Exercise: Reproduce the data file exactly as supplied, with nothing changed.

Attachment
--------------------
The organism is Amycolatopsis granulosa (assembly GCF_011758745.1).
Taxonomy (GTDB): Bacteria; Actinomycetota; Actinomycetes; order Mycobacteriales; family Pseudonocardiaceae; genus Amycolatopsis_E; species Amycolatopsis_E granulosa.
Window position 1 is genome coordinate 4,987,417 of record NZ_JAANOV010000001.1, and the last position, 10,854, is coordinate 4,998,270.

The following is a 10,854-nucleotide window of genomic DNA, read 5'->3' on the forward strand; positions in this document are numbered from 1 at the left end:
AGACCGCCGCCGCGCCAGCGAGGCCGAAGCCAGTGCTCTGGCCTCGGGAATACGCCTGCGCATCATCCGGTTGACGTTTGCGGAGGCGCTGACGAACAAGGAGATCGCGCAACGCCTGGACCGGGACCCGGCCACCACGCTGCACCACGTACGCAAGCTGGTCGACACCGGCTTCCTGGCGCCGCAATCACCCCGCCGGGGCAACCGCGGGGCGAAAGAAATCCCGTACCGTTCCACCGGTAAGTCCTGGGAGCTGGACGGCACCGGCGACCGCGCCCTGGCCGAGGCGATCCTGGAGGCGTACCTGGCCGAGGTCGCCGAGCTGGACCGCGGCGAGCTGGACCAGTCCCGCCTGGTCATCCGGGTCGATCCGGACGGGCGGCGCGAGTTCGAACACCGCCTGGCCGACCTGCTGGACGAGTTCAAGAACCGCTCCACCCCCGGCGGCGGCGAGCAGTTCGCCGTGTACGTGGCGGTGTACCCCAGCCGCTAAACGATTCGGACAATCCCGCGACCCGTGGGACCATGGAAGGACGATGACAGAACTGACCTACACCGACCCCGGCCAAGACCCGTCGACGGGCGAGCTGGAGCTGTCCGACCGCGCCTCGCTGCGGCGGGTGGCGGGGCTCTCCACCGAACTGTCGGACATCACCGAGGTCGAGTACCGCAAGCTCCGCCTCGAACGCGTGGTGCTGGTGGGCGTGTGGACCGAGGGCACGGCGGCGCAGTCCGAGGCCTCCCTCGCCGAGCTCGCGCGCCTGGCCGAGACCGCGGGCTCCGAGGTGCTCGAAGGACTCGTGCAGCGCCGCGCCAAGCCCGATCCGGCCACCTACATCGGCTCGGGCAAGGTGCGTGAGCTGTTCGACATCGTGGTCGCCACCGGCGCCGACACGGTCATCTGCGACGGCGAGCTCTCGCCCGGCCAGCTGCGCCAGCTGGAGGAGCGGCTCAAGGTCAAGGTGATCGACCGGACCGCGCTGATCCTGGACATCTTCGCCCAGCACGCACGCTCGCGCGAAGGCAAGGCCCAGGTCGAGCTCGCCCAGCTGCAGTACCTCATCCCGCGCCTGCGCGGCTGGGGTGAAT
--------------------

The organism is Amycolatopsis granulosa (assembly GCF_011758745.1).
Taxonomy (GTDB): Bacteria; Actinomycetota; Actinomycetes; order Mycobacteriales; family Pseudonocardiaceae; genus Amycolatopsis_E; species Amycolatopsis_E granulosa.
Window position 1 is genome coordinate 4,987,417 of record NZ_JAANOV010000001.1, and the last position, 10,854, is coordinate 4,998,270.

The following is a 10,854-nucleotide window of genomic DNA, read 5'->3' on the forward strand; positions in this document are numbered from 1 at the left end:
AGACCGCCGCCGCGCCAGCGAGGCCGAAGCCAGTGCTCTGGCCTCGGGAATACGCCTGCGCATCATCCGGTTGACGTTTGCGGAGGCGCTGACGAACAAGGAGATCGCGCAACGCCTGGACCGGGACCCGGCCACCACGCTGCACCACGTACGCAAGCTGGTCGACACCGGCTTCCTGGCGCCGCAATCACCCCGCCGGGGCAACCGCGGGGCGAAAGAAATCCCGTACCGTTCCACCGGTAAGTCCTGGGAGCTGGACGGCACCGGCGACCGCGCCCTGGCCGAGGCGATCCTGGAGGCGTACCTGGCCGAGGTCGCCGAGCTGGACCGCGGCGAGCTGGACCAGTCCCGCCTGGTCATCCGGGTCGATCCGGACGGGCGGCGCGAGTTCGAACACCGCCTGGCCGACCTGCTGGACGAGTTCAAGAACCGCTCCACCCCCGGCGGCGGCGAGCAGTTCGCCGTGTACGTGGCGGTGTACCCCAGCCGCTAAACGATTCGGACAATCCCGCGACCCGTGGGACCATGGAAGGACGATGACAGAACTGACCTACACCGACCCCGGCCAAGACCCGTCGACGGGCGAGCTGGAGCTGTCCGACCGCGCCTCGCTGCGGCGGGTGGCGGGGCTCTCCACCGAACTGTCGGACATCACCGAGGTCGAGTACCGCAAGCTCCGCCTCGAACGCGTGGTGCTGGTGGGCGTGTGGACCGAGGGCACGGCGGCGCAGTCCGAGGCCTCCCTCGCCGAGCTCGCGCGCCTGGCCGAGACCGCGGGCTCCGAGGTGCTCGAAGGACTCGTGCAGCGCCGCGCCAAGCCCGATCCGGCCACCTACATCGGCTCGGGCAAGGTGCGTGAGCTGTTCGACATCGTGGTCGCCACCGGCGCCGACACGGTCATCTGCGACGGCGAGCTCTCGCCCGGCCAGCTGCGCCAGCTGGAGGAGCGGCTCAAGGTCAAGGTGATCGACCGGACCGCGCTGATCCTGGACATCTTCGCCCAGCACGCACGCTCGCGCGAAGGCAAGGCCCAGGTCGAGCTCGCCCAGCTGCAGTACCTCATCCCGCGCCTGCGCGGCTGGGGTGAAT